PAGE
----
Feedback wanted

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Hi all,
I'm new to designing type and have started on a font that I would like feedback on. So far, I only have the lowercase letters roughed out in illustrator. Please let me know how I can improve on any of the glyphs. 
Thanks

Comments

  • Thomas Phinney
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    Some time soon you need to move to an actual type design app. That will allow you to work on the spacing, which is an important part of the design.

    The z establishes a baseline, but you don’t seem to have overshoot relative to that baseline, or perhaps just not enough.

    Bottom left of the outer curve of d and g seems to be pushed in a little… perhaps a problem on other bowls as well, top right of b and p. If it were more pronounced it could be a deliberate design feature, but it is just a bit “off” right now.

    Leg of k is strangely thin (should be at least as heavy as the main stem, perhaps more so).

    If the descenders went a bit lower, then the tail of j could tuck under preceding letters. Right now it is going to create nasty spacing problems.
  • John Hudson
    John Hudson Posts: 3,056
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    I think you have a reasonably good handle on the idea and an understanding of how it might be applied to various letters, although not all the solutions work equally well. You have a lot of weight, width and curvature issues to iron out, and you can only diagnose these properly in plentiful word testing, where you can see all the letters adjacent to each other in lots of contexts. A lot of your bowls appear thinner than your straights, and need to made heavier to balance properly; it will also help if they swell more abruptly so that you’re not losing so much weight in the shoulders. At the moment, the bowls of b d g o p  q are much softer and weaker than the arches of a h m n. That t isn’t going to work, but there is precedence in display lettering for a form with a bifurcated terminal like you have with the right branch flowing into a conventional t hook. I like you c and e, which have masses of character, and are so far the only shapes that probably don’t need much more work: the challenge now is to make everything else work as well and to be able to balance with those strong forms.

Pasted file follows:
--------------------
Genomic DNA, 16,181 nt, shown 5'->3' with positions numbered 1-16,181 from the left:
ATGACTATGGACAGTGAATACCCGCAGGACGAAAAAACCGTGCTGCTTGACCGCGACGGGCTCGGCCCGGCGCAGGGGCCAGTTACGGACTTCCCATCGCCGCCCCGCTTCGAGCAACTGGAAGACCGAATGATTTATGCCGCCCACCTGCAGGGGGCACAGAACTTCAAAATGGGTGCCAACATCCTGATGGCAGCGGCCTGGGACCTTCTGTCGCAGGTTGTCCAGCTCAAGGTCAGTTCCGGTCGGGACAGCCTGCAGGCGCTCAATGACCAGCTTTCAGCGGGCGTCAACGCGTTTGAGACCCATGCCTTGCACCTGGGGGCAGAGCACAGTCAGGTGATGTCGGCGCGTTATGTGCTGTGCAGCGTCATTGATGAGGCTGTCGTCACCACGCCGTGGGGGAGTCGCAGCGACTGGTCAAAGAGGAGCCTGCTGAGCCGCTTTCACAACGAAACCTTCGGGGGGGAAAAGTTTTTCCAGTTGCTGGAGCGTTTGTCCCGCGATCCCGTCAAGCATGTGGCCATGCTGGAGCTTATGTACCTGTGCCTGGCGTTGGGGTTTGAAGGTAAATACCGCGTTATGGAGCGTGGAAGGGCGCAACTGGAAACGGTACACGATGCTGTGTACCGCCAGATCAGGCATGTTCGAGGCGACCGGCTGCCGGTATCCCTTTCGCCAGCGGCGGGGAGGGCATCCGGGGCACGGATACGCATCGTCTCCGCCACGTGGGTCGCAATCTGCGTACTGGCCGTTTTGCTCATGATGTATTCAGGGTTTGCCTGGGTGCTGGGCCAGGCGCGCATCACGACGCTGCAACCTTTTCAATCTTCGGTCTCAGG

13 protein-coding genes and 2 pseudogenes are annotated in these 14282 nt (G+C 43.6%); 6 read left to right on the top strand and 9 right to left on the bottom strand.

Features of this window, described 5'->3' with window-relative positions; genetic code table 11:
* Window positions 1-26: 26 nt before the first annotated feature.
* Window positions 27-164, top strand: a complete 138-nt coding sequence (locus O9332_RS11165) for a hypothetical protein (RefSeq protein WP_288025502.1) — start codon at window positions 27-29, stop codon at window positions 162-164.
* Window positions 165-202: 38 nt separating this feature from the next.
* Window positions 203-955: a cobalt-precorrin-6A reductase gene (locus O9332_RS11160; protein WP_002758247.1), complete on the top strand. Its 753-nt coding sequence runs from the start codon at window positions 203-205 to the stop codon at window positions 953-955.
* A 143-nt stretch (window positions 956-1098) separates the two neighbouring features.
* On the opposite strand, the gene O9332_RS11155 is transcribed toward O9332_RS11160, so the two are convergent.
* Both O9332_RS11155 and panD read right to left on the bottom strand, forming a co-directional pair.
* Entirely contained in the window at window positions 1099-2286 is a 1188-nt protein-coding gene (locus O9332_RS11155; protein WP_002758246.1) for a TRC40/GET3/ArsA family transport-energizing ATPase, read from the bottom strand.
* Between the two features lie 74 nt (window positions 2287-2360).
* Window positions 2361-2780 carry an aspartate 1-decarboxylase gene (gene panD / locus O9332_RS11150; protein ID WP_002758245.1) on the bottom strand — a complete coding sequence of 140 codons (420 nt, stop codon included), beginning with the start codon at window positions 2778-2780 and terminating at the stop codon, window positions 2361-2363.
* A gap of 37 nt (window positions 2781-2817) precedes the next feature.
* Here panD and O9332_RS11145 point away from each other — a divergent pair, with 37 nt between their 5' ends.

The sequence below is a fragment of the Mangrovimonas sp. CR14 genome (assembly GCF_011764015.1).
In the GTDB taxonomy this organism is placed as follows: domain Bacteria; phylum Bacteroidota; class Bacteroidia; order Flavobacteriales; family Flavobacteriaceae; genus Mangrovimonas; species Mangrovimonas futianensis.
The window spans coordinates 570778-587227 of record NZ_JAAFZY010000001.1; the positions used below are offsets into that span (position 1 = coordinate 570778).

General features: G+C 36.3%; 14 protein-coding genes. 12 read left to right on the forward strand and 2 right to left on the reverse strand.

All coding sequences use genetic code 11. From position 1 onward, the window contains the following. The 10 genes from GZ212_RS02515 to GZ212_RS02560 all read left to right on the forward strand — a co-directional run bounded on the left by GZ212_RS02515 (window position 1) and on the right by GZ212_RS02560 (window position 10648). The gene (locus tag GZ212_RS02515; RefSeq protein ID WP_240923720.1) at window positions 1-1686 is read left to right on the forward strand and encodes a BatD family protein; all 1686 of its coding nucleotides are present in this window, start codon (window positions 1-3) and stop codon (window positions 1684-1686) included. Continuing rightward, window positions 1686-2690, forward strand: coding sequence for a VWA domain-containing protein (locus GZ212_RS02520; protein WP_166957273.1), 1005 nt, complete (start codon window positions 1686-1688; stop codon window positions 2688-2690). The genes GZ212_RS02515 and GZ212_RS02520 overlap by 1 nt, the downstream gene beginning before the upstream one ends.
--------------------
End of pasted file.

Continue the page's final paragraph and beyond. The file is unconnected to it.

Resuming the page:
• Craig Eliason
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    A lot of your bowls appear thinner than your straights, and need to made heavier to balance properly; it will also help if they swell more abruptly so that you’re not losing so much weight in the shoulders.  
    Here it may be you've fallen into the trap of thinking that the thick strokes should all be the same mathematical thickness. Since curves in a modulated typeface are only at their thickest at one point of the stroke, while straight stems are thick for the whole stroke, the curved ones read as optically lighter than straights that match their max width. Judge by eye, not by ruler.

    I'd be tempted to try flipping those asymmetrical bifurcated baseline serifs, so the thicker bit heads right instead of left. That feels more intuitively pen-like to me, for what that's worth. 

    Conventional practice and consistency would have d's ascender swoop from the left like all of the other ascenders. Again, for what that's worth--purposefully defying convention can be legitimate too. (Both x-height serifs of /u would conventionally head left as well.)

    As said above, get this into a font editor and start testing arbitrary letter combinations and spacing!
  • John Hudson
    John Hudson Posts: 3,056
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    @Craig Eliason
    I'd be tempted to try flipping those asymmetrical bifurcated baseline serifs, so the thicker bit heads right instead of left. That feels more intuitively pen-like to me, for what that's worth. 
    I considered that too, but I suspect the forms may be more stable as they are now, and will also make the t construction I suggested trying easier. Flipping the lower terminals creates a lot more motion in the stems from top-left to lower-right, which I think risks destabilising a design in which so much is already going on.